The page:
Published on January 20th, 2012 | by Charis Michelsen2
Central Japan Bent on Developing Electric Micro Cars
Automotive World 2012, held this week in Tokyo, has exhibitions from all around the country (but not so many international booths, apparently). One of the prefectural booths is from Gunma, called (by me) the Midwest of Japan. Better known for its strong winds and manufacturing centers than for its technological innovation, Gunma, nonetheless, showcased at least one electric vehicle exhibition.
Mini Cars from the Midst of the Rice Fields
The exhibition in question was the Gunma Micro EV Association, in the show’s Electric Car Special Display Corner (it was not in an actual corner, however). The association exhibited a full-scale model of its TT1 truck (a tiny micro truck, as one might guess from the name of the group displaying it).
Representative director Munemura Masahiro spoke at some length, as reported by Response.jp, on developing tiny electric vehicles:
“The [Gunma Micro EV] Association has been working with Gunma University to develop an all-purpose EV chassis we call the ‘mini light EV system.’ We’re using the two mini EVs we’ve already developed – the TT1 and the μTT2.”
They Make Mini-Buses, Too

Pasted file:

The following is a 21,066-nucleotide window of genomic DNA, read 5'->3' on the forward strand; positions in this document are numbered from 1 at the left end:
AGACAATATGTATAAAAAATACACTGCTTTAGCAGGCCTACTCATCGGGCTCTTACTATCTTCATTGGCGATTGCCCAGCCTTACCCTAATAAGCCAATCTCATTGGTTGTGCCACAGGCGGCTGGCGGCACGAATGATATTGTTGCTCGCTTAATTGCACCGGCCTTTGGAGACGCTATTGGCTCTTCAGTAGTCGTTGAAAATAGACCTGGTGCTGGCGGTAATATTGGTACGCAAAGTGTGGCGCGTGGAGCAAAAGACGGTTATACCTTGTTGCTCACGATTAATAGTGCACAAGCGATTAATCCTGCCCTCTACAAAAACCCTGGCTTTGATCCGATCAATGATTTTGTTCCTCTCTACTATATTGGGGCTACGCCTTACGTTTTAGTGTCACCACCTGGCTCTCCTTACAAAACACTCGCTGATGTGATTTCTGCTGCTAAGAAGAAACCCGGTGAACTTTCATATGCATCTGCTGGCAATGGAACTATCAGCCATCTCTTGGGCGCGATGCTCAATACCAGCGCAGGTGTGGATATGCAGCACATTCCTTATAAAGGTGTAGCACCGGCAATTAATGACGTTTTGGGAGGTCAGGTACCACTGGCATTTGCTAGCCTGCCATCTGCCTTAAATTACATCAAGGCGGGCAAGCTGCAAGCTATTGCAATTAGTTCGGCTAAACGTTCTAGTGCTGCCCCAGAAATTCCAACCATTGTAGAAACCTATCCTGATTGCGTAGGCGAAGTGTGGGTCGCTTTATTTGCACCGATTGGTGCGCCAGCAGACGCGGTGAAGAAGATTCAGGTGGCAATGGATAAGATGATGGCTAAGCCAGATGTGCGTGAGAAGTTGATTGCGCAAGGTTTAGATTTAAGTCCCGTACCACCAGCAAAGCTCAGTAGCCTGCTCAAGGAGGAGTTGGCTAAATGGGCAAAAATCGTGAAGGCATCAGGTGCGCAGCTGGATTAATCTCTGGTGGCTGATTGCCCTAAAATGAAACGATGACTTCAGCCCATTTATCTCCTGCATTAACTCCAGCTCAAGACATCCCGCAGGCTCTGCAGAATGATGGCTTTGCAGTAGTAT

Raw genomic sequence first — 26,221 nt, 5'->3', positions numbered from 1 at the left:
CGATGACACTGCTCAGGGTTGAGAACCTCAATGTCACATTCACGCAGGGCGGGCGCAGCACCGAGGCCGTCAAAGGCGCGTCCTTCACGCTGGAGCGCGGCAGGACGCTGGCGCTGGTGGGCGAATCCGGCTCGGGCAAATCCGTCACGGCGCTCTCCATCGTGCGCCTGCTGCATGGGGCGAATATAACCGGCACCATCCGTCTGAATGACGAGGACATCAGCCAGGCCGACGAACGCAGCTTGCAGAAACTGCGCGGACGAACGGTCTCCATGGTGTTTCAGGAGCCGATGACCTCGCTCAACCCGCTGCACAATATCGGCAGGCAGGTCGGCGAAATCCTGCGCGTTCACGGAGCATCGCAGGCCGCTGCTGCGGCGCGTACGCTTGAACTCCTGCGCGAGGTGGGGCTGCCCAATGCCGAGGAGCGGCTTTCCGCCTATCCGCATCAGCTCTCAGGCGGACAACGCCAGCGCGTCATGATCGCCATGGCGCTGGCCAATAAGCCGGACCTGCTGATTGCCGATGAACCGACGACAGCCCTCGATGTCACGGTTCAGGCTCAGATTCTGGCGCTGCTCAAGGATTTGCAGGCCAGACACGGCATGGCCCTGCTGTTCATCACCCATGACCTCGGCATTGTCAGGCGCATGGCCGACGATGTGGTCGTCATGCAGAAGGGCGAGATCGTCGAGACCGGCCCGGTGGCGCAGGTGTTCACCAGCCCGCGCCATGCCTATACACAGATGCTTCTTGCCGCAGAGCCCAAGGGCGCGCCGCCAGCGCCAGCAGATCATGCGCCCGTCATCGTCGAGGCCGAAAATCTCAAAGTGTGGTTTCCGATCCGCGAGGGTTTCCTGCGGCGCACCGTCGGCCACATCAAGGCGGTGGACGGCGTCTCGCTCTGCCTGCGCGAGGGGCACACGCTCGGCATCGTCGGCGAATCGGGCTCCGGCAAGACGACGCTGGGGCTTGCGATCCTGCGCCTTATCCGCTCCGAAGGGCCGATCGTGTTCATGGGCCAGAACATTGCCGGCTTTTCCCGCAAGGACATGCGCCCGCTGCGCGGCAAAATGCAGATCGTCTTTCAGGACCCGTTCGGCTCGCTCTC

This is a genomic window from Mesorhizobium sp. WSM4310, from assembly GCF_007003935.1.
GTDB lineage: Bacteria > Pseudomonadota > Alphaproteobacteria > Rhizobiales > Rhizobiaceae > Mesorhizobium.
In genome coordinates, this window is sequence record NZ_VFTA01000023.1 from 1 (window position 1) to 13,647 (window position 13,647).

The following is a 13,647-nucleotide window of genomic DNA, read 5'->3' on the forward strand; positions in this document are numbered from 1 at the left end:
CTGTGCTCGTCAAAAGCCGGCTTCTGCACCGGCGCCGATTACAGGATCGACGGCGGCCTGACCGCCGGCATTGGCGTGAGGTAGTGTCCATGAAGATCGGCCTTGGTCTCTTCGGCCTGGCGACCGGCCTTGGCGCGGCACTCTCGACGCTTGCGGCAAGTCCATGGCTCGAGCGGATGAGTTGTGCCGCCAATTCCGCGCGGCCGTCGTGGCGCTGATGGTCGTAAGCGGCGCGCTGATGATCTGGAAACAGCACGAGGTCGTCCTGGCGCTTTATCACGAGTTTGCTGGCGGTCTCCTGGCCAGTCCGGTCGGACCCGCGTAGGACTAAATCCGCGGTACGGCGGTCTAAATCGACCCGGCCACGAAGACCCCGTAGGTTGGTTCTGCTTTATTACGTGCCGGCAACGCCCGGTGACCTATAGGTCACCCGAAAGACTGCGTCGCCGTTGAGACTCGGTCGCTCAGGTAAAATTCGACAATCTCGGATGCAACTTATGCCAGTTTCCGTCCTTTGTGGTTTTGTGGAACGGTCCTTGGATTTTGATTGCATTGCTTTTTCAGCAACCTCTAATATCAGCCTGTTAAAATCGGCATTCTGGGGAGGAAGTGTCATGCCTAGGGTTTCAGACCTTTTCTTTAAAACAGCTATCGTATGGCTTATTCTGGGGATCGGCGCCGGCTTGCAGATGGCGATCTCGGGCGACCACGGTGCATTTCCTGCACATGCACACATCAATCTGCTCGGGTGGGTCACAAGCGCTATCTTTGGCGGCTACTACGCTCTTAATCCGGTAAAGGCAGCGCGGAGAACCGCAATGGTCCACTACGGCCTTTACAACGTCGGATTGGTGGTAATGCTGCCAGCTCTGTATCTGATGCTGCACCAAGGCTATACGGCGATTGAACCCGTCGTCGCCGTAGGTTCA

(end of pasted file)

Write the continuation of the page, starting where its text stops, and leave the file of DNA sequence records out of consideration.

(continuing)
The association is also working on the prototype of its 8-wheeled, low-speed bus (called the Emyu) meant for urban areas only. The Emyu’s target passengers are the elderly and tourists – the two groups of people least likely to own a vehicle of their own. Munemura also spoke briefly about the direction he hopes the group will take:
“Of course, if we’re to take [either the bus or the truck] to full-scale production, the cost of that production becomes very important. We’d like to sell our vehicles for less than one million yen, but in order to do that we have to redesign the vehicles. The prototypes we have now are giving us valuable experience in that regard. Hopefully we’ll have something great to show you next year.”
I can’t think of a better testing ground for micro EVs than Japan – its twisty narrow roads and low speed limits make it ideal for tiny vehicles. Questions? Comments? Would you drive something tiny if it could go far enough? Let us know in the comments, below.